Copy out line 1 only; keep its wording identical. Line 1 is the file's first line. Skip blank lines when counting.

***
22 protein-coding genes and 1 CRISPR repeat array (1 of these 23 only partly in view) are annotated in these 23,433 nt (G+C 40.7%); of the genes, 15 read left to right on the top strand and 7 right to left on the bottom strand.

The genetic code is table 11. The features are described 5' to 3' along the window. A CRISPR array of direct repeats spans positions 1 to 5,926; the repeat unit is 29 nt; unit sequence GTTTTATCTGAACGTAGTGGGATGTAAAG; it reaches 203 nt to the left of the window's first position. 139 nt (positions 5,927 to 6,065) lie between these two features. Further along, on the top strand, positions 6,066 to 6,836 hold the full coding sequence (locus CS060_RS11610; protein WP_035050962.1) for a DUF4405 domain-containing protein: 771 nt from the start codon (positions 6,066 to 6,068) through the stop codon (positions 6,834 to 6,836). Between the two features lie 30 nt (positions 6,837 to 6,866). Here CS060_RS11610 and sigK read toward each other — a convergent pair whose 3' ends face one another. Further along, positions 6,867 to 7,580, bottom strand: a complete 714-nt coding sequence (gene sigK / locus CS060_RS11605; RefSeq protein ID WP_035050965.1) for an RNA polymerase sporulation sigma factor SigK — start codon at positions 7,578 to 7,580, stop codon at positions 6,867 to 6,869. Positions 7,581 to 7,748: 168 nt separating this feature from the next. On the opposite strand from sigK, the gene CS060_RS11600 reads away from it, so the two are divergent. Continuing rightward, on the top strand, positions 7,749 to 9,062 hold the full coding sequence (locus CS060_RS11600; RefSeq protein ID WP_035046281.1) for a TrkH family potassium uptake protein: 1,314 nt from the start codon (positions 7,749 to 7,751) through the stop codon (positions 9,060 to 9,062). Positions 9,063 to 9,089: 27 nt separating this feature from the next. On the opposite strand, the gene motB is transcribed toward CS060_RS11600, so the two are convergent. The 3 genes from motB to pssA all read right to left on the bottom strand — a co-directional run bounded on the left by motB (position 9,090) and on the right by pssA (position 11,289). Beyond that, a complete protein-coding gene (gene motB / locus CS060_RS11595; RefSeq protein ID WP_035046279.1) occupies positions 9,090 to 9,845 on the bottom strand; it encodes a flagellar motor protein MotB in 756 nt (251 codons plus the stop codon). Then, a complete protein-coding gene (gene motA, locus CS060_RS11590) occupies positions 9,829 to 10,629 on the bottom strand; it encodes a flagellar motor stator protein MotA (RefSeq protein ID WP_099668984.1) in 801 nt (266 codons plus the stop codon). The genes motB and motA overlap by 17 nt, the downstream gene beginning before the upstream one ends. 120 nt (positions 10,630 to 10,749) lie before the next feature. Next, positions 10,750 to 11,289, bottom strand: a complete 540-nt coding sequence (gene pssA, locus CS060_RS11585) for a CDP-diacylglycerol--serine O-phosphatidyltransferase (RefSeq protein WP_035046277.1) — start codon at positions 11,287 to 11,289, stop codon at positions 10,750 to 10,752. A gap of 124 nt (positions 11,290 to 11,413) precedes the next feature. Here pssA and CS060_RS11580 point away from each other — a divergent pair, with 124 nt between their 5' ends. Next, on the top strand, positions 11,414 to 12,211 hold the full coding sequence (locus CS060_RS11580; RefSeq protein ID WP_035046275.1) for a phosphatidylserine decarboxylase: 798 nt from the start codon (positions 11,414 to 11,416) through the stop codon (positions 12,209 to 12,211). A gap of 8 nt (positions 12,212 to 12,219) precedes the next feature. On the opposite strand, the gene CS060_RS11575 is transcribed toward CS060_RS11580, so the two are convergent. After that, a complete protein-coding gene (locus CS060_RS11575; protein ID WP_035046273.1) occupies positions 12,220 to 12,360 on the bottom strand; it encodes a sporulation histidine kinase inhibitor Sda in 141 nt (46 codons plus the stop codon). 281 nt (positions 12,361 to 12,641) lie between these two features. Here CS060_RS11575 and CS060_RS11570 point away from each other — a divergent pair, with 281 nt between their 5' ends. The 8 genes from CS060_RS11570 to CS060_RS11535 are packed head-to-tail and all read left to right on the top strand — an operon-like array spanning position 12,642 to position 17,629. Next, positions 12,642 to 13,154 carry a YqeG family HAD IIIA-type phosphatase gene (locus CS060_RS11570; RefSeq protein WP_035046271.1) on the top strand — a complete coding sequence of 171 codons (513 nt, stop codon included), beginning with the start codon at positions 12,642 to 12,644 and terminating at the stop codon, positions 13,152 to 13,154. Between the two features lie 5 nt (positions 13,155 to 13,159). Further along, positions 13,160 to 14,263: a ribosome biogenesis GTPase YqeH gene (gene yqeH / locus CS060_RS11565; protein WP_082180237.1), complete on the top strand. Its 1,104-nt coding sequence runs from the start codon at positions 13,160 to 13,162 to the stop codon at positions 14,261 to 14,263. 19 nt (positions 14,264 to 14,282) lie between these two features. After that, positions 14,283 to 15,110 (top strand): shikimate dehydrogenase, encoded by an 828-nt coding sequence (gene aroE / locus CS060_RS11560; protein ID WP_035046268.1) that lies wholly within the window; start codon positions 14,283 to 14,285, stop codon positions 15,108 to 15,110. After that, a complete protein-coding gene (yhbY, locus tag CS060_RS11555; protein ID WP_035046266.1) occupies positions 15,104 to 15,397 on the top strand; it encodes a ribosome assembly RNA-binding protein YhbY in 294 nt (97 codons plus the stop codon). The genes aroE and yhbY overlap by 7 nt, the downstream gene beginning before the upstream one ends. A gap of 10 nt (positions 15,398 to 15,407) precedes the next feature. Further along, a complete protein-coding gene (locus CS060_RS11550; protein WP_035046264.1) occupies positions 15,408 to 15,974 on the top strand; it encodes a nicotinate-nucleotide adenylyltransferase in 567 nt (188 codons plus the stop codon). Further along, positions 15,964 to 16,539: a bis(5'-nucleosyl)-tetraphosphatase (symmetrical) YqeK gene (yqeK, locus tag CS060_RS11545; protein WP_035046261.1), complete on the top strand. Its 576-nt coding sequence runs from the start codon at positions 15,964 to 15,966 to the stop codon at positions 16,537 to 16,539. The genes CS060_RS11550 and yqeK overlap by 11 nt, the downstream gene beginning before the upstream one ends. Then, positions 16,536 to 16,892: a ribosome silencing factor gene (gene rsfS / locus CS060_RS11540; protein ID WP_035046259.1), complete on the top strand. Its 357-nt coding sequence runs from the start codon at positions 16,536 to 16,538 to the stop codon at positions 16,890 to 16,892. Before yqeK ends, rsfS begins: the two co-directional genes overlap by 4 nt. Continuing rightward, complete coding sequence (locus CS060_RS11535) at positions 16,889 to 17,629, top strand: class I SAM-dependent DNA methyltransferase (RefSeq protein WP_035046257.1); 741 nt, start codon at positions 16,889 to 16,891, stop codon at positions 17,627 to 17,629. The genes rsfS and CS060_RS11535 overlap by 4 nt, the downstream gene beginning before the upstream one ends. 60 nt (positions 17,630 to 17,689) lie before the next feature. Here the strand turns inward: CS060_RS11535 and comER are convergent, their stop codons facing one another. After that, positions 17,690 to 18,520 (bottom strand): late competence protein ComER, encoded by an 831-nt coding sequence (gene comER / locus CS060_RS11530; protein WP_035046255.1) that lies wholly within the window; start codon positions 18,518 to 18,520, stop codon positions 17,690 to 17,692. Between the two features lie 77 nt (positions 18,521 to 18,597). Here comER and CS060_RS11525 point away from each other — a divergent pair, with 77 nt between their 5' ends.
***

22 protein-coding genes and 1 CRISPR repeat array (1 of these 23 only partly in view) are annotated in these 23,433 nt (G+C 40.7%); of the genes, 15 read left to right on the top strand and 7 right to left on the bottom strand.